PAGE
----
News

`Voice Of The Hebrew Nation’

11/22/2002
Staff Writer
Maj. Aubrey Eban was to give a speech in 1950, and Fabian Schonfeld, a young rabbi who had moved recently to New York City from his native England, made sure he was near a radio. Mr. Eban, still known by his rank in the wartime British army and his original first name, was Israel’s wunderkind, at 35 ambassador to the United Nations and to the United States.

Their Birthright Is Tight Security

01/11/2002
Staff Writer
Jerusalem — Diana Normatov, a Queens College junior, signed up last summer for her first visit to Israel this month. Then she had second thoughts about taking part in the program sponsored by birthright israel. The intifada raged, in Israel and on CNN. Scenes of Palestinian carnage throughout the country scared her and other prospective tourists. “I was almost not going,” she admits. Her mother had an opinion. “My mother said ‘no.’ ” But Diana’s father had the last word; he told her to go.

Rites Of Triumph (part 1)

08/22/2001
Staff Writer
First came the dogs. At 5, two years after he was diagnosed with a deadly brain tumor, Spenser Scharfman had developed a love for animals, and he told his parents he wanted a pet. “When you’re 7, we’ll get you a dog,” they told him. “We had no idea what that meant,” Stewart Scharfman says — they didn’t think Spenser would survive two more years.

Storm Of Charity

11/20/1998
Staff Writer
More than nearly $400,000 and one poem. That is the response of the American Jewry to the hurricane Mitch, which left 11,000 dead, 6,000 missing and 3,000,000 homeless in Central America. National Jewish organizations report they have raised a total of $372,800 for relief efforts in the region in the two weeks since Mitch struck. The largest amount, $259,800, has been collected by American Jewish World Service.

‘I Saw Houses Turned Over’

11/13/1998
Staff Writer
Philip Gelman knew, even before he stepped on a Tegucigalpa-bound American Airlines flight last week, that the synagogue and most other buildings in the capital of Honduras had suffered heavy damage during Hurricane Mitch.But he wasn’t prepared to see it. “Fortunately, it was dark” when the Manhattan native, president of the Jewish community in Tegucigalpa, returned to Honduras. “Part of me really didn’t want to see what was here.”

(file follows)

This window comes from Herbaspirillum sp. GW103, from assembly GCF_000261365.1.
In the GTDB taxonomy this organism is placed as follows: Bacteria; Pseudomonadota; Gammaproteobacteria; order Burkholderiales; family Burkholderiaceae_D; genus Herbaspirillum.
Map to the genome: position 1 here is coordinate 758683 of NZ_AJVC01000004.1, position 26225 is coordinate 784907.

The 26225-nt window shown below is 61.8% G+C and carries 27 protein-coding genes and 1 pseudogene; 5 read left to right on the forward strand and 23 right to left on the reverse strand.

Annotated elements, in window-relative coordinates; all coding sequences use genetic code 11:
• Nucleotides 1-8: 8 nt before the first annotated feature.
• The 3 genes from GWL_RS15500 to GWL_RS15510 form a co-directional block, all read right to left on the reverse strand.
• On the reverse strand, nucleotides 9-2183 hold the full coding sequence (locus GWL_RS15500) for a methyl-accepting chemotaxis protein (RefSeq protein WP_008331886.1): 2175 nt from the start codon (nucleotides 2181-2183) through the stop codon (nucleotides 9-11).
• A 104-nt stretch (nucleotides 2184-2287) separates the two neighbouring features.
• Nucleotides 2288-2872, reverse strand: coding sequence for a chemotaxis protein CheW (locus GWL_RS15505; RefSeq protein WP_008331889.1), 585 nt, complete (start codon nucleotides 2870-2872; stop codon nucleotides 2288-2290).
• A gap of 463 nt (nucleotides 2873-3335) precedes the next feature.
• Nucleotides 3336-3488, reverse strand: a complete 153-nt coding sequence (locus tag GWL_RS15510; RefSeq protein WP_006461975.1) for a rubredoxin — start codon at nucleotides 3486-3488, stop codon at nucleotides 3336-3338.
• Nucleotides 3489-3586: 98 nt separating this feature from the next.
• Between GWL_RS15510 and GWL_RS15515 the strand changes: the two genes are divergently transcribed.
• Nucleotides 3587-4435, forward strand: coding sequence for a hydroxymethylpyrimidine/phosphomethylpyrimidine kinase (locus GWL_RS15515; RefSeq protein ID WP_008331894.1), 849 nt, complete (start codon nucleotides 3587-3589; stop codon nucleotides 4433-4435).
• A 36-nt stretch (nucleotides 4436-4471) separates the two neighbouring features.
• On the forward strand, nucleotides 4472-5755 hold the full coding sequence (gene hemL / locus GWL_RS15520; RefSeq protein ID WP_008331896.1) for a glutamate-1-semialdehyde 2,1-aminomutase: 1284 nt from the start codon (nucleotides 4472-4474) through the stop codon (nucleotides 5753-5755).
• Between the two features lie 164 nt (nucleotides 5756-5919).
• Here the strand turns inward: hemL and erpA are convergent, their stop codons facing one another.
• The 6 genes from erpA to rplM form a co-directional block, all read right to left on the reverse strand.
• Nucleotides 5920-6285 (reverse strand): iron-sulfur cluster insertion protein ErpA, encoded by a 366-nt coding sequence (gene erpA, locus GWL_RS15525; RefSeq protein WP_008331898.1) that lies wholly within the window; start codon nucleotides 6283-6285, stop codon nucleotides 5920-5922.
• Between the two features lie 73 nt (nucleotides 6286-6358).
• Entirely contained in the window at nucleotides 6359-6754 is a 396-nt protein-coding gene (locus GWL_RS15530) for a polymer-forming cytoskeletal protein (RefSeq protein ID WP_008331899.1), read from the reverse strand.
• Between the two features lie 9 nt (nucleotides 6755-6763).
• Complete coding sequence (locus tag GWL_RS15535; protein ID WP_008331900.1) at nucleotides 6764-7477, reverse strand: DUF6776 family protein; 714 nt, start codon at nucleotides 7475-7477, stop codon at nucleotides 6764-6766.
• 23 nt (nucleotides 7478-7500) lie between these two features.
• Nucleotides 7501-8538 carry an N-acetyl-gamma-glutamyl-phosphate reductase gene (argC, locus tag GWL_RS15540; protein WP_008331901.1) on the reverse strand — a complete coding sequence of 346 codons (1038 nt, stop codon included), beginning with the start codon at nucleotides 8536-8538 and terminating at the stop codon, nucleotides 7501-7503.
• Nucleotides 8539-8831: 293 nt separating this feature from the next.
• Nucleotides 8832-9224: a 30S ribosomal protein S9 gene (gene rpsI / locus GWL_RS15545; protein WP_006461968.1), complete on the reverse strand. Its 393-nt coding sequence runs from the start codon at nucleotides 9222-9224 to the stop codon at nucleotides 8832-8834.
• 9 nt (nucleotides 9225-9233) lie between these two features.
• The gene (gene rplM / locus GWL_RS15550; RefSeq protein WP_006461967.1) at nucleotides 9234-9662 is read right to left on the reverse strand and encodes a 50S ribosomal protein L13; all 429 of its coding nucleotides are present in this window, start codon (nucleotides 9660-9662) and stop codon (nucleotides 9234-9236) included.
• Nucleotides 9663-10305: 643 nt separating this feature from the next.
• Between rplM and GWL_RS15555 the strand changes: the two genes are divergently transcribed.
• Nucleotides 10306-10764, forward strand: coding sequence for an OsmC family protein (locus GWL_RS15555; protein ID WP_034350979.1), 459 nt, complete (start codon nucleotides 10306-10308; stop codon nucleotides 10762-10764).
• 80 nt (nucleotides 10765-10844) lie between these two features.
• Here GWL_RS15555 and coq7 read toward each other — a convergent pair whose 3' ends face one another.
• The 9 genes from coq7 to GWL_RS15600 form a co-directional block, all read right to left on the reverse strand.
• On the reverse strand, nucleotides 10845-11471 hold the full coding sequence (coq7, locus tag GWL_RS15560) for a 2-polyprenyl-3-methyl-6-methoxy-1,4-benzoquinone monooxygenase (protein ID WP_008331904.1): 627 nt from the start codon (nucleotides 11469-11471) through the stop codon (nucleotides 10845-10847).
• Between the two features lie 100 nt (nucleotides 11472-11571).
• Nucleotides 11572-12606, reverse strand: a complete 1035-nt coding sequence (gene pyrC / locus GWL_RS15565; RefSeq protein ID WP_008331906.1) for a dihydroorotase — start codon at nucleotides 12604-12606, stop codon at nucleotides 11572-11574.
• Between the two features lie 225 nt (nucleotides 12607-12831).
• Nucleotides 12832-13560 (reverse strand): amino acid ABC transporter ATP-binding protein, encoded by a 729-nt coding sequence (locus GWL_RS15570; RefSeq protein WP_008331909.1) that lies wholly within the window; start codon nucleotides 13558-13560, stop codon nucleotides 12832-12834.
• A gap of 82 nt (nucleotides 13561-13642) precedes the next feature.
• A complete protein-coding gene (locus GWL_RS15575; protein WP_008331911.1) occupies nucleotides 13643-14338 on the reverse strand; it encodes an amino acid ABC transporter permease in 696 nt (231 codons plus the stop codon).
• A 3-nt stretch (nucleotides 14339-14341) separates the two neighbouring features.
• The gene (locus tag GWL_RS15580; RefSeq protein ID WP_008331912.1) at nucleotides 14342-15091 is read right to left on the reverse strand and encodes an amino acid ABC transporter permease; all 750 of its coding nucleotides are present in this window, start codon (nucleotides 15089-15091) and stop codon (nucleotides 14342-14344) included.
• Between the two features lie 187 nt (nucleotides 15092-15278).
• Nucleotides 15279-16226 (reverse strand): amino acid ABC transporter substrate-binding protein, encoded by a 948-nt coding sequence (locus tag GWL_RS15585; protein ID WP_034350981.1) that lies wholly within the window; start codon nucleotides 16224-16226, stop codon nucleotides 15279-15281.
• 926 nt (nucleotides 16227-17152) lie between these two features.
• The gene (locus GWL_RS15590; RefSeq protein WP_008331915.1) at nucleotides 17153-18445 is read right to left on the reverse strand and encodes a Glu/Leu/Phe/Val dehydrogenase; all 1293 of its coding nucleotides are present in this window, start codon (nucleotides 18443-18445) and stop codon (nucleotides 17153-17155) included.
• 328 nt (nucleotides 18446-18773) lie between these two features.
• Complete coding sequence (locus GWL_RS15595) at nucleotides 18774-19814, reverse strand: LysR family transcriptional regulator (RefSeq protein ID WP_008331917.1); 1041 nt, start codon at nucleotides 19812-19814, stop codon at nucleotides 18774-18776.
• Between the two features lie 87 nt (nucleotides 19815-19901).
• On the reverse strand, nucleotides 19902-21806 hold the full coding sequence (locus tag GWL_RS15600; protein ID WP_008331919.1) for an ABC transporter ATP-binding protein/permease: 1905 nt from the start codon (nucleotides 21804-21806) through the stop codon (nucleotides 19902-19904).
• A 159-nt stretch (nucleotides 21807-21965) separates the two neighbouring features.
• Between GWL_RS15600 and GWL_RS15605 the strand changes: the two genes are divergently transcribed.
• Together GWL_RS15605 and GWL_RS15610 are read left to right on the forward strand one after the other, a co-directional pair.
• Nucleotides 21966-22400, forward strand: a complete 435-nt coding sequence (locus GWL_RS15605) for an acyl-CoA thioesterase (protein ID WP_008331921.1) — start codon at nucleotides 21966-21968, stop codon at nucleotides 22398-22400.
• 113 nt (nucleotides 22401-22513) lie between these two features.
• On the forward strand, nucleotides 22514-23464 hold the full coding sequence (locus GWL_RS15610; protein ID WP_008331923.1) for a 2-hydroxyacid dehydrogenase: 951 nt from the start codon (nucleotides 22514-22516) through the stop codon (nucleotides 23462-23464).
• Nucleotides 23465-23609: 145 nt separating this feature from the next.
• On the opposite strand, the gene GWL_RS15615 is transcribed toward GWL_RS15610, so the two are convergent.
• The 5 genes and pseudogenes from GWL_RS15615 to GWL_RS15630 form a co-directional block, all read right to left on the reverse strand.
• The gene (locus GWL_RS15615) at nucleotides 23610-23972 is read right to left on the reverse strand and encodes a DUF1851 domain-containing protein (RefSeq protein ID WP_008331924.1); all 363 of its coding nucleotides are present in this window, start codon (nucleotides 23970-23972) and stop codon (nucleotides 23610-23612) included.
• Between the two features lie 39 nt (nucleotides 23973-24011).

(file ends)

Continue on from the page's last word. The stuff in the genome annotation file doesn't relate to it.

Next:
Check On Anti-Semitism

01/23/2008
Staff Writer
Bobby Fischer, the eccentric chess champion who was born into a Jewish family but became an outspoken anti-Semite as he aged, spent some time at Yeshiva University four decades ago. Actually, an hour. In 1963, Fischer, at 19 already an international grandmaster and U.S. champion, was invited to play the members of the Yeshiva College Chess Club — all 30 simultaneously. Thirty boards were set up around the YU dining hall; Fischer walked from table to table, moving his pieces.

A Lesson In Politics

01/23/2008
Staff Writer
Binyamina, a town near Haifa, and its most famous native son, have both grown over the last six decades. Binyamina’s most famous native son is now Israel’s prime minister. Ehud Olmert returned to his childhood elementary school this week and gave a third-grade class a surprise 40-minute lesson on civics on Tu b’Shevat and the Knesset’s 59th anniversary.

Rabbi Sholom Klass, 83;

01/21/2000
Staff Writer
Rabbi Sholom Klass, who founded The Jewish Press 40 years ago and built the weekly newspaper into a leading, and often controversial, voice of the Orthodox community, died this week at Maimonides Hospital in Brooklyn after a long illness. He was 83 and lived in Manhattan Beach, Brooklyn. Rabbi Klass, who grew up in Williamsburg, was ordained by Yeshiva Torah Vodaath. He was a co-publisher of The Brooklyn Daily newspaper before starting The Jewish Press in 1960.

Irving Stone, 90

01/21/2000
Staff Writer
Irving Stone, a greeting card executive and philanthropist who funded the best-selling, modern English translation of the Torah, died Monday at University Hospitals in Cleveland after a long illness. He was 90. Mr. Stone, founder-chairman of American Greetings Corp. in Cleveland, endowed four major educational programs at Yeshiva University and supported a wide variety of Jewish and Israeli causes.

Anti-Semitism ‘No Motive’ In Abortion Slayings

11/06/1998
Staff Writer
Jewish physicians who perform abortions are not being singled out for attack by anti-abortion extremists, although some anti-abortion literature does contain a frightening amount of anti-Semitic references, spokesmen for abortion groups and Jewish organizations agree.
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